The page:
TORONTO — She is perhaps 12 now, her hair still light blond, but she doesn't smile anymore. Over the last three years, she has appeared in 200 explicit photos that have become highly coveted collectibles for pedophiles trolling the Internet. They have watched her grow up online -- the hair getting longer, the look in her eyes growing more distant.
"She's a collector's item," says Det. Sgt. Paul Gillespie of the Toronto Sex Crimes Unit. "I know somebody out there could lead us to her. But right now, the only ones who can see her face are the wrong ones."
To his shame and frustration, all he could do was watch as the photos kept appearing and the usual tricks to trace her failed. So he decided to try something different. A computer expert digitally erased the girl from the photos, and in February, Gillespie asked the public to help identify the locations: a hotel room, a fountain, an elevator and a video arcade.
Moments after the pictures appeared on a Toronto television station, the tips began to come, and caller after caller identified a Disney World hotel in Florida. A scan of hotel records gave the police a few clues. They believe some of the pictures were taken by a relative on a family vacation and the rest were taken at a residence.
It was a rare breakthrough for Gillespie and his team at the Child Exploitation Section of the Sex Crimes Unit. A 25-year veteran of the Toronto Police Service, Gillespie is a tall, mustached man with intense energy, blue language and a willingness to push boundaries -- including teaming up with Microsoft's Bill Gates to pioneer a tracking system that became available this month to any police unit investigating child pornography.
But in the case of the Disney World girl, it hasn't been enough. Now Gillespie wants to do something radical: release a photo of her face. But aside from worrying that it would violate her privacy, he must weigh whether it would put her more at risk than letting the abuse continue while they search for other leads.
In another case, an abuser confessed to police that he'd been so convinced that his victim's mother had figured out what was going on, he hired a fellow pedophile to kill her and the girl in exchange for more pictures and sex toys. What would happen if the offender saw the police broadcasting the Disney World girl's picture and expected that he was going to be caught?
"Could harm be caused? Absolutely," says the 45-year-old Gillespie. "Would it be more harm than would be caused for the rest of her life if we didn't do anything? We don't know. We're trying to determine the best thing to do."
Gillespie has been on that knife's edge since the Child Exploitation Section was created four years ago. The Toronto police seized more than 2 million pictures and videos of child sexual abuse in 2003. So far, the world's law agencies have identified fewer than 500 of the children.
"We're doing a terrible job," he says in his office at police headquarters. "Five hundred kids of 50,000? What is that?"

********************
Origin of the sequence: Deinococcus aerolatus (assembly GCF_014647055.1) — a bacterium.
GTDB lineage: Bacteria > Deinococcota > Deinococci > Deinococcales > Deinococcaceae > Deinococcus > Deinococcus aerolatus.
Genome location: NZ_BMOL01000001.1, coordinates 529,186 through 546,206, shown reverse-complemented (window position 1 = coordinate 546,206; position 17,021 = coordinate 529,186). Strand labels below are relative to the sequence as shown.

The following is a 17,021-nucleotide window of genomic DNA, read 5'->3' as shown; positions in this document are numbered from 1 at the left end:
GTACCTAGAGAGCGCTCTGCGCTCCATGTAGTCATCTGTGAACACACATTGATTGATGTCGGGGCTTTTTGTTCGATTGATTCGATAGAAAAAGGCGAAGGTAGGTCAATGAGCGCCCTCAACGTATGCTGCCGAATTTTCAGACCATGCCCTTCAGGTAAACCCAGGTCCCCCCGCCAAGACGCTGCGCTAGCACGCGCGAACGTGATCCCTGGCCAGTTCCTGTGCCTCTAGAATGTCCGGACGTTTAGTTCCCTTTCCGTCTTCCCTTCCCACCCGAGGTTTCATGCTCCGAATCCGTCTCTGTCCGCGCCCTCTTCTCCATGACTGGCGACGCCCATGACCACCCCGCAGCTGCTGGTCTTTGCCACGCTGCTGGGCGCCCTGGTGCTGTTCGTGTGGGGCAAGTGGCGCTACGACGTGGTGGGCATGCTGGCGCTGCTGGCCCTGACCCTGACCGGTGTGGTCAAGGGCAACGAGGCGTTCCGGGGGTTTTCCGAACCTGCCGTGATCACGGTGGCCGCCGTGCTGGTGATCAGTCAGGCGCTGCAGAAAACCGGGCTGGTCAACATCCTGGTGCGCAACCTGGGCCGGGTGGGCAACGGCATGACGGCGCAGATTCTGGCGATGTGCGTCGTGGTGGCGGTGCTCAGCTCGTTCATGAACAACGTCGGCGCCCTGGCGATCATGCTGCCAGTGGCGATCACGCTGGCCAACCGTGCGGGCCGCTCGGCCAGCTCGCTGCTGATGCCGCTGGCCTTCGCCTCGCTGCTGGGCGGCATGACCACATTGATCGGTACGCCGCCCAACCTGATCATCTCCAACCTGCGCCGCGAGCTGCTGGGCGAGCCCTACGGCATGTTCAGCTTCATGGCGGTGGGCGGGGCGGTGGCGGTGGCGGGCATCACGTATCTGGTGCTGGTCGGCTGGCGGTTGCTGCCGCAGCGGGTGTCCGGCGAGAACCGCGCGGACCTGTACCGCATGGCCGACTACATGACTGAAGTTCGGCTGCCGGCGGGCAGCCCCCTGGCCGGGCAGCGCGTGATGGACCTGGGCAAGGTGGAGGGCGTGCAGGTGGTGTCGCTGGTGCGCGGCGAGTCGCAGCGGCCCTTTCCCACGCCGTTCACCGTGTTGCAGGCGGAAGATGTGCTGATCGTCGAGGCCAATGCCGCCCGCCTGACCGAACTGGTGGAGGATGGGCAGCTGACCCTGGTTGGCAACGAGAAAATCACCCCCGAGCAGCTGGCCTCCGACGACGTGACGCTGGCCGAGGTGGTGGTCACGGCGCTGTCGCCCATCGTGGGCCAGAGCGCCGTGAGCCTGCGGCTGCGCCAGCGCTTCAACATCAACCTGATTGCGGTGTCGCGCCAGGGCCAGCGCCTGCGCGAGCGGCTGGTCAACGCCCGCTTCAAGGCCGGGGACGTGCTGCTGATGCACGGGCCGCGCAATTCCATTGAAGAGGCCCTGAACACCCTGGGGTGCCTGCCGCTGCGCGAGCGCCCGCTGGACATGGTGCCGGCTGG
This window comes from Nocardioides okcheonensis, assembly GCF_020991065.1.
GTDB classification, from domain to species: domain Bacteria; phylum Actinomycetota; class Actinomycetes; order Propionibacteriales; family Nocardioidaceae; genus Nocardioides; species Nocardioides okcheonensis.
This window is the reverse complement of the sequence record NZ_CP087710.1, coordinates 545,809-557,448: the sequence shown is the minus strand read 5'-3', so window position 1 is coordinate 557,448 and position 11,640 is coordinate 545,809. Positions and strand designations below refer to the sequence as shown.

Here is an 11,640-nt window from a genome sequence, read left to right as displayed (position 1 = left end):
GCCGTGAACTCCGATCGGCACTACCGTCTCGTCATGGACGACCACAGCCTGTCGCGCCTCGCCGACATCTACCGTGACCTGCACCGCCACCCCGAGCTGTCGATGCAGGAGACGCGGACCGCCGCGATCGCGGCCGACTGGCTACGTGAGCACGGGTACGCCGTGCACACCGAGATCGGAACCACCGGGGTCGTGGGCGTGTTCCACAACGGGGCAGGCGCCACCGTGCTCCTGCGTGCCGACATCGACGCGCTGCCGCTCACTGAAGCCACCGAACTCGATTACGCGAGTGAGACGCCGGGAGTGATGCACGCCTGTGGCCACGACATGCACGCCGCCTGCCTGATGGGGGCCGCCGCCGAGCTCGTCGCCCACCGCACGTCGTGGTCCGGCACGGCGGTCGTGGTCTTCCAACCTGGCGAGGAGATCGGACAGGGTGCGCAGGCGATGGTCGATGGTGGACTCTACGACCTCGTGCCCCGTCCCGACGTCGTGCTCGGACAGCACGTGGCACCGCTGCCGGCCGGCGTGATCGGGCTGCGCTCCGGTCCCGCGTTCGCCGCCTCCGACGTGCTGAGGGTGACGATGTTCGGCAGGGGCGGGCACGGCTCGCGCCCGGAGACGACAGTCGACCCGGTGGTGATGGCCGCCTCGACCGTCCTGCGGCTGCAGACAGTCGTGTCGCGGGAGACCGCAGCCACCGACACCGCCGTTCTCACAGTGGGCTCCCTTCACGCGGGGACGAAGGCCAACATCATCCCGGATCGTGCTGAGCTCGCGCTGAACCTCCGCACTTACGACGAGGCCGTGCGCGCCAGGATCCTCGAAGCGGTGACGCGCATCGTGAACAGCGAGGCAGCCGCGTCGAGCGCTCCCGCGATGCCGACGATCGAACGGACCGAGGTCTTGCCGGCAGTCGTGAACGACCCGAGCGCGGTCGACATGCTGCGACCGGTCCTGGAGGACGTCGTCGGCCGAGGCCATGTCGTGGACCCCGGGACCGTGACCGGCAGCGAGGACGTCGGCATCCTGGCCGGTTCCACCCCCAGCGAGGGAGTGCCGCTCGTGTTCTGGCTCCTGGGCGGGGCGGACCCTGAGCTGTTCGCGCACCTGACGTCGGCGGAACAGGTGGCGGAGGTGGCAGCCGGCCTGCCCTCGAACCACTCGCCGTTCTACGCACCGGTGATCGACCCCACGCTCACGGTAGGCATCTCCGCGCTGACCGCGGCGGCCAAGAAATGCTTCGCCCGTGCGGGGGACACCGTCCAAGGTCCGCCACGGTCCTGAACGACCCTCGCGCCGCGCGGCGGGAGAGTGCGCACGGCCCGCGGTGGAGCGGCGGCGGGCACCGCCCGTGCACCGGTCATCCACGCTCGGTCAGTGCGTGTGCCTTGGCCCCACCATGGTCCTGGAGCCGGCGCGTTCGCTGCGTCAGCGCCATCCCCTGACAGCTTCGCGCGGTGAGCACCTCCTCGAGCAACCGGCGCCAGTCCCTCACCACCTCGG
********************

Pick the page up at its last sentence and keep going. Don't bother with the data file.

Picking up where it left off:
Their work is a daily sojourn to the underworld. Gillespie has a team of 10 men and six women who spend hours in front of their computers, extracting leads, writing warrants and sifting photos for clues. The payoff is the day they get to kick down a door and take the "bad guy" away. The mood is light and the humor often off-color to ease the horror.
On one wall is a "Star Trek" poster with investigators' faces substituted for the Starship Enterprise crew. But even that alludes to a dark fact of their work: All but one of the offenders they have arrested in the last four years was a hard-core Trekkie.
Det. Constable Warren Bulmer slips on a Klingon sash and shield they confiscated in a recent raid. "It has something to do with a fantasy world where mutants and monsters have power and where the usual rules don't apply," Bulmer reflects. "But beyond that, I can't really explain it."
That is one of the biggest challenges of the Child Exploitation Section's work. They need to get inside the minds of the victims and the perpetrators to find them, but there is only so far they can -- or want to -- go.
Sitting in front of two computers in a blue suit and gold tie, Det. Constable Paul Krawczyk starts the day as a 13-year-old girl. Within minutes of his entering a chat room on education, and without asking for them, men are e-mailing nude pictures. "It's always the same," he says. "After two minutes, here come the body parts."
Sometimes, he can set up a meeting with a likely offender within half an hour; others take months to be drawn out.
By lunchtime, he is a pedophile conversing with a fellow "pedo" on the other side of the world about their shared interest. "R u active?" he asks, meaning do you abuse kids. "Yea," the message comes back. "Seven [years old] and 2."
The pedo describes his exploits in unprintable detail and eventually asks to exchange pictures. They negotiate for a while, and the other guy sends a dozen photos that seem to be culled from other websites.